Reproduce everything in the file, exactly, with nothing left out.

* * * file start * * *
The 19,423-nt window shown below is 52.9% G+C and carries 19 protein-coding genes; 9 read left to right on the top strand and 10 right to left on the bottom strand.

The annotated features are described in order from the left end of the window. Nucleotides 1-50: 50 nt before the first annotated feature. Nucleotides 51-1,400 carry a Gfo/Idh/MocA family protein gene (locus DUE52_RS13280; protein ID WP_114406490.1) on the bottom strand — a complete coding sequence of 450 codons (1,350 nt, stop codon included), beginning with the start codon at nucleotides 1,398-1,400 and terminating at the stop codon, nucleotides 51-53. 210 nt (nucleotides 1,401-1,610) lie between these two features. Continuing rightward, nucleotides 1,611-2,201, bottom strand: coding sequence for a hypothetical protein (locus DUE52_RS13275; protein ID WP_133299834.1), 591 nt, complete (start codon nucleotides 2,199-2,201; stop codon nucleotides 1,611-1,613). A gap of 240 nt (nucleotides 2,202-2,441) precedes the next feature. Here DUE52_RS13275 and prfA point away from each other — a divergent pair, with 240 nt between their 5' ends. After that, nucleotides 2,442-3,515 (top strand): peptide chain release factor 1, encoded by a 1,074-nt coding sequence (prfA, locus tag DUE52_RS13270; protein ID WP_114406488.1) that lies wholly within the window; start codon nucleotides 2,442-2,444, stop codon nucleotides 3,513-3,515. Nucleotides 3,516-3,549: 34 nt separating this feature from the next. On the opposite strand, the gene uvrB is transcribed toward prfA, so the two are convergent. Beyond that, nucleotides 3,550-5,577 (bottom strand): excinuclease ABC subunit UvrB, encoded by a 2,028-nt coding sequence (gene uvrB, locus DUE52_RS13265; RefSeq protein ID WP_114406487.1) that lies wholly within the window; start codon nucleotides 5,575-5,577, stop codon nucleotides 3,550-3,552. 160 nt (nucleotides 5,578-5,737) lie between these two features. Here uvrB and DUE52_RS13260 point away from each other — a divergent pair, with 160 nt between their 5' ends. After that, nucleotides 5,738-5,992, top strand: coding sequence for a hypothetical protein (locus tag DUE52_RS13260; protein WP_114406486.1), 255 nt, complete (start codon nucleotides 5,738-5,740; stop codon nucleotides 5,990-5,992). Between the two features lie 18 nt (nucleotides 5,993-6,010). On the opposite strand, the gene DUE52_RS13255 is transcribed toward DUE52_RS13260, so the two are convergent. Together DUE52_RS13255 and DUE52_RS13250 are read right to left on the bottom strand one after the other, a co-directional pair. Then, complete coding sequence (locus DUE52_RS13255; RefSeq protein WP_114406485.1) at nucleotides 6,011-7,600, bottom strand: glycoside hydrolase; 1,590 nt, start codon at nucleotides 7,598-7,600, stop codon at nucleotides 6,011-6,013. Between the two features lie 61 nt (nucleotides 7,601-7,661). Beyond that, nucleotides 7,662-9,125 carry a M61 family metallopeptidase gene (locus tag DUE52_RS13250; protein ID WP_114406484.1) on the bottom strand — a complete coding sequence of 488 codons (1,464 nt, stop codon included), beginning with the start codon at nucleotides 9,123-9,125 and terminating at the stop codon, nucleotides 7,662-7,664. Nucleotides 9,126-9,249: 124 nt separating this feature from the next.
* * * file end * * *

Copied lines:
The 19,423-nt window shown below is 52.9% G+C and carries 19 protein-coding genes; 9 read left to right on the top strand and 10 right to left on the bottom strand.

The annotated features are described in order from the left end of the window. Nucleotides 1-50: 50 nt before the first annotated feature. Nucleotides 51-1,400 carry a Gfo/Idh/MocA family protein gene (locus DUE52_RS13280; protein ID WP_114406490.1) on the bottom strand — a complete coding sequence of 450 codons (1,350 nt, stop codon included), beginning with the start codon at nucleotides 1,398-1,400 and terminating at the stop codon, nucleotides 51-53. 210 nt (nucleotides 1,401-1,610) lie between these two features. Continuing rightward, nucleotides 1,611-2,201, bottom strand: coding sequence for a hypothetical protein (locus DUE52_RS13275; protein ID WP_133299834.1), 591 nt, complete (start codon nucleotides 2,199-2,201; stop codon nucleotides 1,611-1,613). A gap of 240 nt (nucleotides 2,202-2,441) precedes the next feature. Here DUE52_RS13275 and prfA point away from each other — a divergent pair, with 240 nt between their 5' ends. After that, nucleotides 2,442-3,515 (top strand): peptide chain release factor 1, encoded by a 1,074-nt coding sequence (prfA, locus tag DUE52_RS13270; protein ID WP_114406488.1) that lies wholly within the window; start codon nucleotides 2,442-2,444, stop codon nucleotides 3,513-3,515. Nucleotides 3,516-3,549: 34 nt separating this feature from the next. On the opposite strand, the gene uvrB is transcribed toward prfA, so the two are convergent. Beyond that, nucleotides 3,550-5,577 (bottom strand): excinuclease ABC subunit UvrB, encoded by a 2,028-nt coding sequence (gene uvrB, locus DUE52_RS13265; RefSeq protein ID WP_114406487.1) that lies wholly within the window; start codon nucleotides 5,575-5,577, stop codon nucleotides 3,550-3,552. 160 nt (nucleotides 5,578-5,737) lie between these two features. Here uvrB and DUE52_RS13260 point away from each other — a divergent pair, with 160 nt between their 5' ends. After that, nucleotides 5,738-5,992, top strand: coding sequence for a hypothetical protein (locus tag DUE52_RS13260; protein WP_114406486.1), 255 nt, complete (start codon nucleotides 5,738-5,740; stop codon nucleotides 5,990-5,992). Between the two features lie 18 nt (nucleotides 5,993-6,010). On the opposite strand, the gene DUE52_RS13255 is transcribed toward DUE52_RS13260, so the two are convergent. Together DUE52_RS13255 and DUE52_RS13250 are read right to left on the bottom strand one after the other, a co-directional pair. Then, complete coding sequence (locus DUE52_RS13255; RefSeq protein WP_114406485.1) at nucleotides 6,011-7,600, bottom strand: glycoside hydrolase; 1,590 nt, start codon at nucleotides 7,598-7,600, stop codon at nucleotides 6,011-6,013. Between the two features lie 61 nt (nucleotides 7,601-7,661). Beyond that, nucleotides 7,662-9,125 carry a M61 family metallopeptidase gene (locus tag DUE52_RS13250; protein ID WP_114406484.1) on the bottom strand — a complete coding sequence of 488 codons (1,464 nt, stop codon included), beginning with the start codon at nucleotides 9,123-9,125 and terminating at the stop codon, nucleotides 7,662-7,664. Nucleotides 9,126-9,249: 124 nt separating this feature from the next.